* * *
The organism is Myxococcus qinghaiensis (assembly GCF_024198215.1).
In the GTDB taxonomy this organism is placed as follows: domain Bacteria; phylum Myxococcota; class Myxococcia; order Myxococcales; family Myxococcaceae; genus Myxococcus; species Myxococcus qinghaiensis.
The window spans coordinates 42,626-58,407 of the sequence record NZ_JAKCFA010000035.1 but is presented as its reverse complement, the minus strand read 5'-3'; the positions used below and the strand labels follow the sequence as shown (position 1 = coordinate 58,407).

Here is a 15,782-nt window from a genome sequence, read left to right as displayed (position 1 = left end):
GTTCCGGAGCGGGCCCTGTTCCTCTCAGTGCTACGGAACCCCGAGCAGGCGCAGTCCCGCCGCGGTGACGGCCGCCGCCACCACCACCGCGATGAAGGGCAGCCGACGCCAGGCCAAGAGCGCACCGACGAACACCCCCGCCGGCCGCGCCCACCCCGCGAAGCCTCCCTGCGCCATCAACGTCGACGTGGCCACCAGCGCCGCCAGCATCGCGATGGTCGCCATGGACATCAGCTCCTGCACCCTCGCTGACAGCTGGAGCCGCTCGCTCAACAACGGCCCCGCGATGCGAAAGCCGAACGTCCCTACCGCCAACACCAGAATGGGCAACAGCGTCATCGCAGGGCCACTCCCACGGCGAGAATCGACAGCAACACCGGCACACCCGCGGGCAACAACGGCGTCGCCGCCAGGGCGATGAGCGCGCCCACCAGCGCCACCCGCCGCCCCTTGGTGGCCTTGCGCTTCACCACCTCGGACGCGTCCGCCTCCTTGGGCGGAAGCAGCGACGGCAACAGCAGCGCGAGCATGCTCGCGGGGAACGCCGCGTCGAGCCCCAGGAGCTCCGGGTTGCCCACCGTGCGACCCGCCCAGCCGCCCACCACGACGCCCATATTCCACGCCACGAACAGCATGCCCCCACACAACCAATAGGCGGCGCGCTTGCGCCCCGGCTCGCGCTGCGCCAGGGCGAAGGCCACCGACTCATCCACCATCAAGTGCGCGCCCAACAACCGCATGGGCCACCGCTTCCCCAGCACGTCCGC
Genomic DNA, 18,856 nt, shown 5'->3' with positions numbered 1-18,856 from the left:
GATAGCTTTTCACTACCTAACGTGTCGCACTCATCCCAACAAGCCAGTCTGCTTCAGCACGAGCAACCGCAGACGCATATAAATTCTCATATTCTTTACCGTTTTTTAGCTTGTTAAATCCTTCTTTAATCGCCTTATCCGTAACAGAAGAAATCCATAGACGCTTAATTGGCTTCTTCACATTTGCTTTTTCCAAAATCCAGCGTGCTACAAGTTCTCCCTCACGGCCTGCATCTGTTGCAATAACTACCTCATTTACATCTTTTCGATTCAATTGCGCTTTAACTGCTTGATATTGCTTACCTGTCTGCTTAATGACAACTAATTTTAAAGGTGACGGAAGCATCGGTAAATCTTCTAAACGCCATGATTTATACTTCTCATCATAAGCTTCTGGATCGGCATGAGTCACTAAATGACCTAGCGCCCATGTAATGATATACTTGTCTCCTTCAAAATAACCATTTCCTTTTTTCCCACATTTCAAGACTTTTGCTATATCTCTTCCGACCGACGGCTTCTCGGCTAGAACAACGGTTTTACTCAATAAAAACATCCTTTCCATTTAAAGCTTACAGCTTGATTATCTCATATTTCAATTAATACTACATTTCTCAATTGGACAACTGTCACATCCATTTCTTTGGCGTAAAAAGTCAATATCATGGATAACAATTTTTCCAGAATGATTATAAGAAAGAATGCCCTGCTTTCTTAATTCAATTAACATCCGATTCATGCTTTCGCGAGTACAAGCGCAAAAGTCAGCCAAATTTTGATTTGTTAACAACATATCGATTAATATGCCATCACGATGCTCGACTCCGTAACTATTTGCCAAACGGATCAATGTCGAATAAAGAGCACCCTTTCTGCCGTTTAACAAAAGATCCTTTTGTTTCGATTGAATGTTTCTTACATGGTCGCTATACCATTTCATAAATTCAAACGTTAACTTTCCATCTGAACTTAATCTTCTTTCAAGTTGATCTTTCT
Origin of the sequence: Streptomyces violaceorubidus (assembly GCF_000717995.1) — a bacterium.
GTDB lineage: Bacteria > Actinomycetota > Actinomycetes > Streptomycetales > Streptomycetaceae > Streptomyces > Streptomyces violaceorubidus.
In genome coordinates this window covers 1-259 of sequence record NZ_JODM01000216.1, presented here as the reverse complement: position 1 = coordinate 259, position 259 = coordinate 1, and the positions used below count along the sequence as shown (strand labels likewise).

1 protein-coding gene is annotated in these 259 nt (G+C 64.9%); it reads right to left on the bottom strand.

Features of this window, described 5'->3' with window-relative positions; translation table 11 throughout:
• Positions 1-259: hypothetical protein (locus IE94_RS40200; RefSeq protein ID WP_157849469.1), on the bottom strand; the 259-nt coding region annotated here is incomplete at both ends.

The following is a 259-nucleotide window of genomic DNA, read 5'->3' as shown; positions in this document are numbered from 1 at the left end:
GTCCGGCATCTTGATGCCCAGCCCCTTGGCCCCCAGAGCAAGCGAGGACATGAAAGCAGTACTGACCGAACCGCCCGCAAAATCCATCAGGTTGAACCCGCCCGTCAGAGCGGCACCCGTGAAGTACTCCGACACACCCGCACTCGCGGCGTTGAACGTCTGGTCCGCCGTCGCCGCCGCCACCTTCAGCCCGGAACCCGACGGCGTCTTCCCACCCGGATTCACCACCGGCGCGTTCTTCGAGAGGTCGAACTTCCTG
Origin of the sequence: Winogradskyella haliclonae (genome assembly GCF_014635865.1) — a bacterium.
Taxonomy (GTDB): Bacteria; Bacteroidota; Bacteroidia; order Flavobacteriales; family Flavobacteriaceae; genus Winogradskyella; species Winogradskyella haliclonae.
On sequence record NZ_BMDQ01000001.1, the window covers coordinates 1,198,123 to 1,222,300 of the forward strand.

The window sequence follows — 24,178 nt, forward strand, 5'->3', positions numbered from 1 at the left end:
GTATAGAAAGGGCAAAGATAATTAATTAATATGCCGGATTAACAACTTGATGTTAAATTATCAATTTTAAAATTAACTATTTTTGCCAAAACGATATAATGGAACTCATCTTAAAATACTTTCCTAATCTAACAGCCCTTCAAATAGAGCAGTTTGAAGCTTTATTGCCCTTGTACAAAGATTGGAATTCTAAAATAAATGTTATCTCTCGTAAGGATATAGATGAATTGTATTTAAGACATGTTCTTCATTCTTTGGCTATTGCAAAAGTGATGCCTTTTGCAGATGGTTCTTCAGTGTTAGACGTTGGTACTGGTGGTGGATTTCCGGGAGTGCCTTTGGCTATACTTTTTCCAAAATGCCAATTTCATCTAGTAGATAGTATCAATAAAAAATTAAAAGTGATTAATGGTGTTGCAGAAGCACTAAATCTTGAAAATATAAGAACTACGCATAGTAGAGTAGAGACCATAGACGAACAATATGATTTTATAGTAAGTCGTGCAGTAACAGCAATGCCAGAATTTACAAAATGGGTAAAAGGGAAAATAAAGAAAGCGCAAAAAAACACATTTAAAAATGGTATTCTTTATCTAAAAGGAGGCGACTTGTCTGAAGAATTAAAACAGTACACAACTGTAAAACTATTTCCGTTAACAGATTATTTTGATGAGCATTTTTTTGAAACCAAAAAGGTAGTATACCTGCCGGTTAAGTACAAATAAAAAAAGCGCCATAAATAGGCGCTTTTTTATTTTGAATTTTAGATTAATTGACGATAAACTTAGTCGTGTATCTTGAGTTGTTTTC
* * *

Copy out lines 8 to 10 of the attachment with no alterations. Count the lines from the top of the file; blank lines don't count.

Origin of the sequence: Streptomyces violaceorubidus (assembly GCF_000717995.1) — a bacterium.
GTDB lineage: Bacteria > Actinomycetota > Actinomycetes > Streptomycetales > Streptomycetaceae > Streptomyces > Streptomyces violaceorubidus.
In genome coordinates this window covers 1-259 of sequence record NZ_JODM01000216.1, presented here as the reverse complement: position 1 = coordinate 259, position 259 = coordinate 1, and the positions used below count along the sequence as shown (strand labels likewise).